Activists Say Wages In Iran Must Be Determined In US Dollars

Tuesday, 04/18/2023

The Coordinating Council of Teachers Associations says to prevent further impoverishment of the lower class wages must be determined in US dollars.

Abolfazl Rahimi Shad, one of the members of the association, stated that due to an unprecedented devaluation of the rial against the US dollar in the past four decades, wages have seriously lagged behind the cost for goods and services.

"Receiving salaries in rial while expenses are in dollars has led to an increase in inequality in the distribution of wealth and economic pressure on the lower classes of society," he noted.

Real incomes in Iran began to lag behind inflation after the establishment of the Islamic Republic in 1979, but salaries were increasing from 2000-2010 when monthly minimum wage hit a high of about $275 in 2010. This coincided with the time when the United Nations Security Council began imposing sanctions to force Tehran to roll back its nuclear program.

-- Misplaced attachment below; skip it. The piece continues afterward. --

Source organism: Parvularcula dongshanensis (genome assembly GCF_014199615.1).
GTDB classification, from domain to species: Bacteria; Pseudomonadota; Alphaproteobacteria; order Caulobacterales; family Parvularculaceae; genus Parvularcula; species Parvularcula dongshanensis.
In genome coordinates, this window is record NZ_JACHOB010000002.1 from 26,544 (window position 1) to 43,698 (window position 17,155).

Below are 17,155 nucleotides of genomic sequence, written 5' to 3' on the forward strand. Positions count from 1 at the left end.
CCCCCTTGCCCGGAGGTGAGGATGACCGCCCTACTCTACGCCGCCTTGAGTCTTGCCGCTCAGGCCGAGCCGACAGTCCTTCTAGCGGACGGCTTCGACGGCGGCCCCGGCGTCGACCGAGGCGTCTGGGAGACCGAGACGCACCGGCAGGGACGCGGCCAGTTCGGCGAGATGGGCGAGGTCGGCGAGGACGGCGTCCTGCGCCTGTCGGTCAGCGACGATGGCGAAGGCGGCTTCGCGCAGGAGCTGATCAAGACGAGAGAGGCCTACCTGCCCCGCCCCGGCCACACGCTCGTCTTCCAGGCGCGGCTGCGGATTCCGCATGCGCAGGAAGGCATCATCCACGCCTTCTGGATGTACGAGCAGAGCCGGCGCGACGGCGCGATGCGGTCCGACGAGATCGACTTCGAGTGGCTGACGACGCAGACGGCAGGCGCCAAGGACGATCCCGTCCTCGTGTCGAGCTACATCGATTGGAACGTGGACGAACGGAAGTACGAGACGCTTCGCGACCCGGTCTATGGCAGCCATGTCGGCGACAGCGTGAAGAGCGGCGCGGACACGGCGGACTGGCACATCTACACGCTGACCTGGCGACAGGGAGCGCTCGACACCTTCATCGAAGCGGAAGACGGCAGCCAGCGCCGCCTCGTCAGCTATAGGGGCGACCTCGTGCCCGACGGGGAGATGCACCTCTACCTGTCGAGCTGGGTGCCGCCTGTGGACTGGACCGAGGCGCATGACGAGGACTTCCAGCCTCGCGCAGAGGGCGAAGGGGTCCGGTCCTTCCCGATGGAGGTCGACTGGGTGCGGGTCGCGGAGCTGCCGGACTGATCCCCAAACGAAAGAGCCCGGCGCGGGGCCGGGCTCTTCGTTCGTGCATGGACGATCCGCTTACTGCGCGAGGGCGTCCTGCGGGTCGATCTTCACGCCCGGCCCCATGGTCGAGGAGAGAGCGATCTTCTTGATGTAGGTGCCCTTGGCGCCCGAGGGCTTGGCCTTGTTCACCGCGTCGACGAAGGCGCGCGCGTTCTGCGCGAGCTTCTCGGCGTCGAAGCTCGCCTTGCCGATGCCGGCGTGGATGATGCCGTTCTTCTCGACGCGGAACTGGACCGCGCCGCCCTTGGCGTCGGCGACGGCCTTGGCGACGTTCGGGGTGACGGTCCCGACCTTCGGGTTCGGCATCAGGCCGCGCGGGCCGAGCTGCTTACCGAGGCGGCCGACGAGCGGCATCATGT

A few months into the presidency of Ebrahim Raisi, when inflation was around 40 percent, the High Council of Labor increased the minimum wage by an unprecedented 57 percent in early 2022 after two consecutive years of very high inflation. At the time minimum wage almost equaled $220.

However, the rial lost half of its value in the past 8 months and the minimum wage has dropped to around $120 a month.

Many politicians and commentators have warned that rising prices and declining incomes will lead to more protests in the coming months.

The inflation rate has risen to around 50 percent and to at least 70 percent in the food group while rents have at least doubled in less than a year.

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